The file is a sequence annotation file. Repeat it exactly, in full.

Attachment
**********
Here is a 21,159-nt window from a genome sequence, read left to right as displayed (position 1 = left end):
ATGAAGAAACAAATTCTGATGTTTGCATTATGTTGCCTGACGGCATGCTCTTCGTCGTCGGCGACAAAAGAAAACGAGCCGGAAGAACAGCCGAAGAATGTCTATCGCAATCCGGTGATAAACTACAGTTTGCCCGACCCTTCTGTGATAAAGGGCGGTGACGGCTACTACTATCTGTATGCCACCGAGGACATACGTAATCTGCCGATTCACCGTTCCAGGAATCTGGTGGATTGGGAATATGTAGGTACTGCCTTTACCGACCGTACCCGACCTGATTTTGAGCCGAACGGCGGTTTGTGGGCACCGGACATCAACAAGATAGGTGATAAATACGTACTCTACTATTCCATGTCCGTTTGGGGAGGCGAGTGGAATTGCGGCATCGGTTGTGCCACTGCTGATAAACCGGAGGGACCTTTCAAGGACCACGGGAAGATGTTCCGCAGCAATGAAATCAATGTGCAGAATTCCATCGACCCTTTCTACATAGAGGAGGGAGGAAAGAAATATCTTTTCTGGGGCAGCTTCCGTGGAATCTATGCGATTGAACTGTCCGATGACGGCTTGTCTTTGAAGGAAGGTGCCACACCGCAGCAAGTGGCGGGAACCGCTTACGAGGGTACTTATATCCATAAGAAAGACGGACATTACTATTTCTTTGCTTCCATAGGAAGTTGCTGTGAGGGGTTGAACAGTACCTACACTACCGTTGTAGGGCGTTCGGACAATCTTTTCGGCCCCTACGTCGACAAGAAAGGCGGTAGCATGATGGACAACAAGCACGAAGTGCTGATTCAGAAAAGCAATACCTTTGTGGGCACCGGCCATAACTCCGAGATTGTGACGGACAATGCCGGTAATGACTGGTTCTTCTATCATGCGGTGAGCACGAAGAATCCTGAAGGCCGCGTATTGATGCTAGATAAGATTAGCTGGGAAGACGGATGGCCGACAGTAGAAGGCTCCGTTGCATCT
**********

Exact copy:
Here is a 21,159-nt window from a genome sequence, read left to right as displayed (position 1 = left end):
ATGAAGAAACAAATTCTGATGTTTGCATTATGTTGCCTGACGGCATGCTCTTCGTCGTCGGCGACAAAAGAAAACGAGCCGGAAGAACAGCCGAAGAATGTCTATCGCAATCCGGTGATAAACTACAGTTTGCCCGACCCTTCTGTGATAAAGGGCGGTGACGGCTACTACTATCTGTATGCCACCGAGGACATACGTAATCTGCCGATTCACCGTTCCAGGAATCTGGTGGATTGGGAATATGTAGGTACTGCCTTTACCGACCGTACCCGACCTGATTTTGAGCCGAACGGCGGTTTGTGGGCACCGGACATCAACAAGATAGGTGATAAATACGTACTCTACTATTCCATGTCCGTTTGGGGAGGCGAGTGGAATTGCGGCATCGGTTGTGCCACTGCTGATAAACCGGAGGGACCTTTCAAGGACCACGGGAAGATGTTCCGCAGCAATGAAATCAATGTGCAGAATTCCATCGACCCTTTCTACATAGAGGAGGGAGGAAAGAAATATCTTTTCTGGGGCAGCTTCCGTGGAATCTATGCGATTGAACTGTCCGATGACGGCTTGTCTTTGAAGGAAGGTGCCACACCGCAGCAAGTGGCGGGAACCGCTTACGAGGGTACTTATATCCATAAGAAAGACGGACATTACTATTTCTTTGCTTCCATAGGAAGTTGCTGTGAGGGGTTGAACAGTACCTACACTACCGTTGTAGGGCGTTCGGACAATCTTTTCGGCCCCTACGTCGACAAGAAAGGCGGTAGCATGATGGACAACAAGCACGAAGTGCTGATTCAGAAAAGCAATACCTTTGTGGGCACCGGCCATAACTCCGAGATTGTGACGGACAATGCCGGTAATGACTGGTTCTTCTATCATGCGGTGAGCACGAAGAATCCTGAAGGCCGCGTATTGATGCTAGATAAGATTAGCTGGGAAGACGGATGGCCGACAGTAGAAGGCTCCGTTGCATCT